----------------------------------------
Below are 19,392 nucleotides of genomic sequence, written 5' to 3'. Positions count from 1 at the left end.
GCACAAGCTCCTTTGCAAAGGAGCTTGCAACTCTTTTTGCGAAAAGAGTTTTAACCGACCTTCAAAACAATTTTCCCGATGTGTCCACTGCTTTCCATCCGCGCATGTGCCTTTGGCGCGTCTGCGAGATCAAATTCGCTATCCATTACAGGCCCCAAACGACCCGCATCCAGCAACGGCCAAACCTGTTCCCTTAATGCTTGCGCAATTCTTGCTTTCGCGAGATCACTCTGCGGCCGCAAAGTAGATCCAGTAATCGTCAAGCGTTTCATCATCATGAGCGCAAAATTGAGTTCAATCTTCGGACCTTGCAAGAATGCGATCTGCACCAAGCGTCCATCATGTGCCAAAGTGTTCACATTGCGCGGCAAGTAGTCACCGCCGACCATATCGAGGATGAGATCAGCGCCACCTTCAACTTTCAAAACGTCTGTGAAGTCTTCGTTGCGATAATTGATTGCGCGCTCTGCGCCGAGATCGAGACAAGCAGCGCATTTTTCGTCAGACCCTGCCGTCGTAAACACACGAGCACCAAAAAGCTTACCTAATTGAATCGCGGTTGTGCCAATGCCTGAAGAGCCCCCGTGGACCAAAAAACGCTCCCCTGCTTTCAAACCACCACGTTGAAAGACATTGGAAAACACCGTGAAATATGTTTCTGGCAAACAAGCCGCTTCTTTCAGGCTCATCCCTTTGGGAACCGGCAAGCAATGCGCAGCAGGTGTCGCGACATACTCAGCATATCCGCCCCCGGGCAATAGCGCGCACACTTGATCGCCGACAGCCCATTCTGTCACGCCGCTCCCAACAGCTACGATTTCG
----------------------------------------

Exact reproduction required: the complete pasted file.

Below are 19,392 nucleotides of genomic sequence, written 5' to 3'. Positions count from 1 at the left end.
GCACAAGCTCCTTTGCAAAGGAGCTTGCAACTCTTTTTGCGAAAAGAGTTTTAACCGACCTTCAAAACAATTTTCCCGATGTGTCCACTGCTTTCCATCCGCGCATGTGCCTTTGGCGCGTCTGCGAGATCAAATTCGCTATCCATTACAGGCCCCAAACGACCCGCATCCAGCAACGGCCAAACCTGTTCCCTTAATGCTTGCGCAATTCTTGCTTTCGCGAGATCACTCTGCGGCCGCAAAGTAGATCCAGTAATCGTCAAGCGTTTCATCATCATGAGCGCAAAATTGAGTTCAATCTTCGGACCTTGCAAGAATGCGATCTGCACCAAGCGTCCATCATGTGCCAAAGTGTTCACATTGCGCGGCAAGTAGTCACCGCCGACCATATCGAGGATGAGATCAGCGCCACCTTCAACTTTCAAAACGTCTGTGAAGTCTTCGTTGCGATAATTGATTGCGCGCTCTGCGCCGAGATCGAGACAAGCAGCGCATTTTTCGTCAGACCCTGCCGTCGTAAACACACGAGCACCAAAAAGCTTACCTAATTGAATCGCGGTTGTGCCAATGCCTGAAGAGCCCCCGTGGACCAAAAAACGCTCCCCTGCTTTCAAACCACCACGTTGAAAGACATTGGAAAACACCGTGAAATATGTTTCTGGCAAACAAGCCGCTTCTTTCAGGCTCATCCCTTTGGGAACCGGCAAGCAATGCGCAGCAGGTGTCGCGACATACTCAGCATATCCGCCCCCGGGCAATAGCGCGCACACTTGATCGCCGACAGCCCATTCTGTCACGCCGCTCCCAACAGCTACGATTTCG